Jul 03 2019
You work full time and want work that satisfies you. You have a partner and two young kids who rely on your presence as much as they rely on your income. You do the lion’s share of childcare coordination/coverage, chores, and family management.
Many days this feels like a story problem with no solution. An answer key doesn’t exist for this motherhood math, but you keep very good company with millions of other working moms–our Building Brave mentor team among them– puzzling over the same equation and with wisdom to share.
Have a conversation with your partner and reset expectations. One of you may have to settle for the salary you need now to keep balance at home, and later prioritize job satisfaction when your kids grow older and you can have more flexibility. – Cheryl Tidwell, VP US Sales, BTS
Start teaching your children to help at a young age. Set the expectation that they will stand alongside you to help declutter a room, fold the laundry, do the grocery shopping (even online), etc. It takes more time to prep dinner as you teach your child to hold the carrot peeler, but do it anyway. Imagine your eight-year-old stir frying broccoli while you boil pasta. Sound dangerous? Not if you trained them step-by-step to be safe. That’s connected family time in the kitchen rather than iPad time. – Elisabeth Stitt, Parenting coach
Make a list of all the chores you’d like help with, sit down with your partner, and come up with an agreement about who takes on what. Include a general timeline for when each chore should be done. Be specific for shared chores (ie if one person cooks, the other does the dishes). Let go of how your partner does their chores. As long as they get done, don’t worry about the how. Learn to let go of minutia and appreciate the actions. Do NOT take over chores no matter how “easy” they seem. The more over-responsible you become, the more under-responsible you teach them to become. – Lisa Merlo Booth, Relationship expert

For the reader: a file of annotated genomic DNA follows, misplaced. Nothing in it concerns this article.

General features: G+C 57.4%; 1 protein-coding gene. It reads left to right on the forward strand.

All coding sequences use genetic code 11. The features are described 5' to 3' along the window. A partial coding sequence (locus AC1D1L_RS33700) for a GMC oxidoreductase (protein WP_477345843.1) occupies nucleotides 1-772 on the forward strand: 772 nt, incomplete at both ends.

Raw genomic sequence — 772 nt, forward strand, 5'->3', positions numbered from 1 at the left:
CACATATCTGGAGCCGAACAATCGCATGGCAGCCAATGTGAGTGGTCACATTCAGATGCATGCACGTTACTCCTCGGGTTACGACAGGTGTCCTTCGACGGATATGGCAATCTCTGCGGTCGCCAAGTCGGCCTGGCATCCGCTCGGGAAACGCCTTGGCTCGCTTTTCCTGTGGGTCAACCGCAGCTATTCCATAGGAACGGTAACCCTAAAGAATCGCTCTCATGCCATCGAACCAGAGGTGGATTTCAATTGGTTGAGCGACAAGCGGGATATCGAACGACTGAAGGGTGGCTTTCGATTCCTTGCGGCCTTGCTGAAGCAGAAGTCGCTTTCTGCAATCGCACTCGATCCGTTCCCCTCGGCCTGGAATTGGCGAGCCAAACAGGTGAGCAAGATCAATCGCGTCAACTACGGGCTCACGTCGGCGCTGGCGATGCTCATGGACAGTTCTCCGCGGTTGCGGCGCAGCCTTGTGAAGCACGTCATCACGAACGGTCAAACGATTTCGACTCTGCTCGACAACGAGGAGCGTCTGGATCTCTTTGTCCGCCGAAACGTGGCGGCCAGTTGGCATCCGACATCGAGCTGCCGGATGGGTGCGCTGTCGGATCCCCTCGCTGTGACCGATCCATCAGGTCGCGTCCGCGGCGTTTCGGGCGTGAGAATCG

Consider a nanny share or childcare share. Perhaps you and your husband can work out a pick-up/drop-of schedule that allows the off-duty parent to leave early or come home late to get in extra work hours. – Rachel Neill, CEO, Carex Consulting Group
From the Building Brave community
Cut back and hire out. Sign up with a babysitting service so you have an option to cover sick days, try grocery delivery and cleaning services, and find time at least one day a month for self-care.
Ask a nearby trusted friend or relative to watch kids if they are well enough for a sitter/rest day, but not well enough to return to school.
Read more tips for making small shifts for greater life balance here.
Download Building Brave’s Mobile Mentoring app for more advice from professional women at all ages and stages. Get guidance for your specific situation, or consider fresh voices and perspectives.